The Behan Blog

The Week: What Caught Our Eye

July 18, 2020

Hooves will thunder, but who will hear? We’ll reflect on Saratoga’s summer of silence, the national media’s loving attention to Lake George and the Adirondacks, and the persistent questions about mysterious rods of light shooting into fields in the Berkshires. It’s all this week’s Facing Out: What Caught Our Eye.

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The Week: What Caught Our Eye

July 11, 2020

What’s the homiest pandemic comfort food, why are there more squirrels and way too many lobsters, whose fine fare has arrived in the Berkshires, why you shouldn’t scream on a roller coaster, and how are your customers feeling … really feeling? We’ll answer the questions in this week’s Facing Out: What Caught Our Eye.

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The Week: What Caught Our Eye

July 4, 2020

For three summer weeks he toiled on the second floor of Jacob Graff’s boarding house, trying to craft an “expression of the American mind.” Adams and Franklin contributed, of course. So, too Robert R. Livingston and Roger Sherman. But Jefferson largely held the pen, and on June 28, his Committee presented to Congress the words that shook the world. We’ll take a look back and forward in this week’s Facing Out: What Caught Our Eye.

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The Week: What Caught Our Eye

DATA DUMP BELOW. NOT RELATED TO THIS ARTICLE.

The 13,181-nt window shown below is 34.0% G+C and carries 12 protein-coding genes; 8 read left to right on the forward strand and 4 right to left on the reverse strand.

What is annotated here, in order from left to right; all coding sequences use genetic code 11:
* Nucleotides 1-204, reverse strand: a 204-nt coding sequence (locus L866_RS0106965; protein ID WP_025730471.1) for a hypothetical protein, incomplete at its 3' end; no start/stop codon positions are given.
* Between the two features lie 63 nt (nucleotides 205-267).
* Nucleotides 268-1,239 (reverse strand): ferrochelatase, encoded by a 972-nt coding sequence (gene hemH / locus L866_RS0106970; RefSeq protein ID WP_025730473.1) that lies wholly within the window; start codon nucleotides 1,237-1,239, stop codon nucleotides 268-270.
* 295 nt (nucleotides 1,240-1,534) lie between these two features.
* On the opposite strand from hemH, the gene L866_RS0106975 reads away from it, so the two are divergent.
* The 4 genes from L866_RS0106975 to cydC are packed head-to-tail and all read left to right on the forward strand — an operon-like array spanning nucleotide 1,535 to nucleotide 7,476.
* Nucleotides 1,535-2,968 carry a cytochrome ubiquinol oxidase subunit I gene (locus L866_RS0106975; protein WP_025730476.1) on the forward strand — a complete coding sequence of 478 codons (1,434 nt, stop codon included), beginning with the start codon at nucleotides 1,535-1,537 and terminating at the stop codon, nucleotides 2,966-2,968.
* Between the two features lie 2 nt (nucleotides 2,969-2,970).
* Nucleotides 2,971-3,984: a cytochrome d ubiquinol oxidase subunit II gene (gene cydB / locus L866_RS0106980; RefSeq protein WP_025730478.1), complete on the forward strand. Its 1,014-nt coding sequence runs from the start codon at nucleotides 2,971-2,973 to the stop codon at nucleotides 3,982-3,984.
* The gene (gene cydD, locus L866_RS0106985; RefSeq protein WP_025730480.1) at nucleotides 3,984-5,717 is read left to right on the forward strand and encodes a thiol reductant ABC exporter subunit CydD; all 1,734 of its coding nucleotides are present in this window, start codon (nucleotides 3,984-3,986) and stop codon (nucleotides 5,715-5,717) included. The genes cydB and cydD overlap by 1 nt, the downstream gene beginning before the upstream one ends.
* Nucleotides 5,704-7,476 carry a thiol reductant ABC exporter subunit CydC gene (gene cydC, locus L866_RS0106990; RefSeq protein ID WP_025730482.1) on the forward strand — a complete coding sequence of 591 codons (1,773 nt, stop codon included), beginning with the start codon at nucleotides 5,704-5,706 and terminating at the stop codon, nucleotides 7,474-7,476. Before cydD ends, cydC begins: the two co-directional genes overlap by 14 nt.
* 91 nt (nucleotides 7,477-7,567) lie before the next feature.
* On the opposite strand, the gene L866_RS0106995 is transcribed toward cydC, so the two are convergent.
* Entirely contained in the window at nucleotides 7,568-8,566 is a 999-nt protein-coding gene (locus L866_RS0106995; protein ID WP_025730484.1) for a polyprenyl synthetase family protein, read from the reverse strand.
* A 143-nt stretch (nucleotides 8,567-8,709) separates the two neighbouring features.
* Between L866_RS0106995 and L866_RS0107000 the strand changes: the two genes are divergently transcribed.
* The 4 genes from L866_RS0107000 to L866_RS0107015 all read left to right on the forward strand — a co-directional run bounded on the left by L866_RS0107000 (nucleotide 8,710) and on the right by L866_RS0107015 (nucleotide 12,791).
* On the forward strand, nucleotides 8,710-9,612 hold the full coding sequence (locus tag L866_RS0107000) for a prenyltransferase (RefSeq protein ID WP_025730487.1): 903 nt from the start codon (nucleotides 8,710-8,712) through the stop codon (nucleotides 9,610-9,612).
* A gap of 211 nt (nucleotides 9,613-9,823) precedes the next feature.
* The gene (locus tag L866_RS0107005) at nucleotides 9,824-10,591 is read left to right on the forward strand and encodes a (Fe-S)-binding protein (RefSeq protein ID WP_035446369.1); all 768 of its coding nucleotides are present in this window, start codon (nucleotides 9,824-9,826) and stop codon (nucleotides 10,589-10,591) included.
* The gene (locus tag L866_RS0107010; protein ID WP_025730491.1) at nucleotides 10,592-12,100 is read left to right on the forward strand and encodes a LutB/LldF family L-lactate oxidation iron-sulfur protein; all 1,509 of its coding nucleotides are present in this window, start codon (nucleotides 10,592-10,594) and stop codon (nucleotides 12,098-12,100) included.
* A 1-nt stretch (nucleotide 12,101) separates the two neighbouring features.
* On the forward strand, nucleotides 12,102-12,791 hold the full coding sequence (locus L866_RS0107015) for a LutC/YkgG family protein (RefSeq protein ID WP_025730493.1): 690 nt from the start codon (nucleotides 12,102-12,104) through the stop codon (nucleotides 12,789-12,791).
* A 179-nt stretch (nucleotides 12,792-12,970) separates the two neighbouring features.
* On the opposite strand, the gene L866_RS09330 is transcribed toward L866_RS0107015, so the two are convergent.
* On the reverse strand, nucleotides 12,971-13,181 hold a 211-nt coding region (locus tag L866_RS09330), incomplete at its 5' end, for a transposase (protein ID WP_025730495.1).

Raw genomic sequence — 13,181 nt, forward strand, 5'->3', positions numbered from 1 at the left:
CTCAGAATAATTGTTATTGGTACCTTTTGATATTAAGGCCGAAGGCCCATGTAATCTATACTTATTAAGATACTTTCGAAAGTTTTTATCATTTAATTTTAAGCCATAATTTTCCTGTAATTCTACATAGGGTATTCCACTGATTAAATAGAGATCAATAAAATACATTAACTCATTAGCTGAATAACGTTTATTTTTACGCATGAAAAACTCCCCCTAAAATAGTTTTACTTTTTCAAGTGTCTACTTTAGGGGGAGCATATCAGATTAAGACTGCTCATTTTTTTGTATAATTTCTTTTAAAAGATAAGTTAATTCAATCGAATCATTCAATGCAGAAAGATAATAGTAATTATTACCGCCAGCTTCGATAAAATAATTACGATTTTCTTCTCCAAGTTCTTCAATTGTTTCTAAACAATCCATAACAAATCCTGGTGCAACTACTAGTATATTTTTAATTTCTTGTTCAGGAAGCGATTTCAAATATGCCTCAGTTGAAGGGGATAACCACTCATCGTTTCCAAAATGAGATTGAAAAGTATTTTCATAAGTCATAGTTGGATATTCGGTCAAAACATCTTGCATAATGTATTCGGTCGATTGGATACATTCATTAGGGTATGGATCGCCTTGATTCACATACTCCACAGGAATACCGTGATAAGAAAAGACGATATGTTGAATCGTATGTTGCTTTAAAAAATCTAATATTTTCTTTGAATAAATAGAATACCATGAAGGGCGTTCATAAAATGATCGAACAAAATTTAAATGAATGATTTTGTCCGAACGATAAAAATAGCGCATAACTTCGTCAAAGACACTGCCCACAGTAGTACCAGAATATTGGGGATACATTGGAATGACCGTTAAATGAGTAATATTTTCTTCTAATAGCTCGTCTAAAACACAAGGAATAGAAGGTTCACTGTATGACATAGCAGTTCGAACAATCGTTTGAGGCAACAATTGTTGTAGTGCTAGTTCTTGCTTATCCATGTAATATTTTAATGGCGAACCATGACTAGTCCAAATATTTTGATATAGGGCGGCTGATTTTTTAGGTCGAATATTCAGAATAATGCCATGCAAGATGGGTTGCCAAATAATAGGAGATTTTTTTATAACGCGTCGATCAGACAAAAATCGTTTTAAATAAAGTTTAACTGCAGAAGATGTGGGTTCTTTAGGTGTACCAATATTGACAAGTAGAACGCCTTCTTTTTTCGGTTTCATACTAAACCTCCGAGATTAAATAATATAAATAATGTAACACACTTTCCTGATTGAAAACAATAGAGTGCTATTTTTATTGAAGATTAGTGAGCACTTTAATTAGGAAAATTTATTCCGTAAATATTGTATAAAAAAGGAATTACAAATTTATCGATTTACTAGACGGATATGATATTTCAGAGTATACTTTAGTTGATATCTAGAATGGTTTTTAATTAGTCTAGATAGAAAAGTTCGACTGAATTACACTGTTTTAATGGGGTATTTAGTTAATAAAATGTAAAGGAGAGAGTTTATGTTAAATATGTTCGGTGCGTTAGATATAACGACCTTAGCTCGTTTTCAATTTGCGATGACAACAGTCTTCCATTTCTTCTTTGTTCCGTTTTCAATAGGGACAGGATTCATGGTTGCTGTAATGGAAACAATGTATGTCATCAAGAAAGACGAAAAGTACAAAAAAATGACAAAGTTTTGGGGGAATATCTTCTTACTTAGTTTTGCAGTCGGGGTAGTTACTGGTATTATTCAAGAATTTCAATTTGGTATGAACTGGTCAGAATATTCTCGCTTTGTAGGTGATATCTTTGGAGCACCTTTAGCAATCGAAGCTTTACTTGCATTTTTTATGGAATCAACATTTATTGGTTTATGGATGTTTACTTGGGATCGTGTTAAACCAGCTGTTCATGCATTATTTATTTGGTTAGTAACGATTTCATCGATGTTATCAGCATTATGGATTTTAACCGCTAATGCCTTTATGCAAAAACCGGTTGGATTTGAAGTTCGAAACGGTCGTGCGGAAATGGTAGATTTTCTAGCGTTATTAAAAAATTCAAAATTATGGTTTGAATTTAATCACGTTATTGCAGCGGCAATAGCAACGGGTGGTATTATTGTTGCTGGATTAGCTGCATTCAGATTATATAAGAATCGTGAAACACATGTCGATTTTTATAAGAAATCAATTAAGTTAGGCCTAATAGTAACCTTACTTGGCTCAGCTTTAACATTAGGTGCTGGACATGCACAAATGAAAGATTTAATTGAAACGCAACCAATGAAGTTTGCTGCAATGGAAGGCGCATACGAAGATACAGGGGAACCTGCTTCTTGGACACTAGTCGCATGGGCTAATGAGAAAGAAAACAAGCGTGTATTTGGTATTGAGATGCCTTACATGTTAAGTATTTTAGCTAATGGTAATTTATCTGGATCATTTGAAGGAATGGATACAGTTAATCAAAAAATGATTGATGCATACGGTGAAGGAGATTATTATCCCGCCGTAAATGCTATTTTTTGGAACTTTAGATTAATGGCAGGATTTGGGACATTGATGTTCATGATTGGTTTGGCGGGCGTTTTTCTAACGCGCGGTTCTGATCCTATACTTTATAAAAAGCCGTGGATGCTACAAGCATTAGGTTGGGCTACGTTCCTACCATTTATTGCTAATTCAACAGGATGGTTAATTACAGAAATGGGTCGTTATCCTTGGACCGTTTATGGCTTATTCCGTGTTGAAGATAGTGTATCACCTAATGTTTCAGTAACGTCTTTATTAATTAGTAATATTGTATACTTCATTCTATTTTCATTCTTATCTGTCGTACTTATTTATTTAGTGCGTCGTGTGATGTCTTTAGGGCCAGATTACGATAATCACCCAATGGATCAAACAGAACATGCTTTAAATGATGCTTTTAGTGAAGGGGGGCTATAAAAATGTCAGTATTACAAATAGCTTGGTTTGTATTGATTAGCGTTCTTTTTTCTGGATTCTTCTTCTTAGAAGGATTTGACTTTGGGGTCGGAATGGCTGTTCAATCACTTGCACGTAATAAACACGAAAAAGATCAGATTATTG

June 27, 2020

A familiar trail comes to an end, but not to worry: This year’s high school graduates can handle almost anything, we think, because they’ve done so already. Plus, we’ll celebrate three consequential lives, visit with some large local residents in the wooded homes, check out Billy Martin’s old house and the new baseball rulebook, and sit a spell in an Adirondack chair. It’s all in Facing Out: What Caught Our Eye This Week.

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The Week: What Caught Our Eye

June 20, 2020

You need never guess about the weather at Lake George again. Plus, we’ll remember a Kattskill comedian, bring you up to date on the homes front, talk a little baseball, look at ways to make your workplace more welcoming, and give Dads the (almost) final word they never get. It’s all in Facing Out: What Caught Our Eye this week.

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A Nervous Master of Comedy Finds A Place to Relax in the North Country

June 19, 2020

In his six-decade career in show business, actor Edward Everett Horton played the role of Henry Dewlip in the Benn Levy comedy “Springtime for Henry” more than 3,000 times. He brought Henry to Army bases and military hospitals during World War II and to Broadway for a revival in 1951. Born in Brooklyn, he was a frequent summer visitor to Lake George, where his mother had owned a cottage at Kattskill Bay since 1916.

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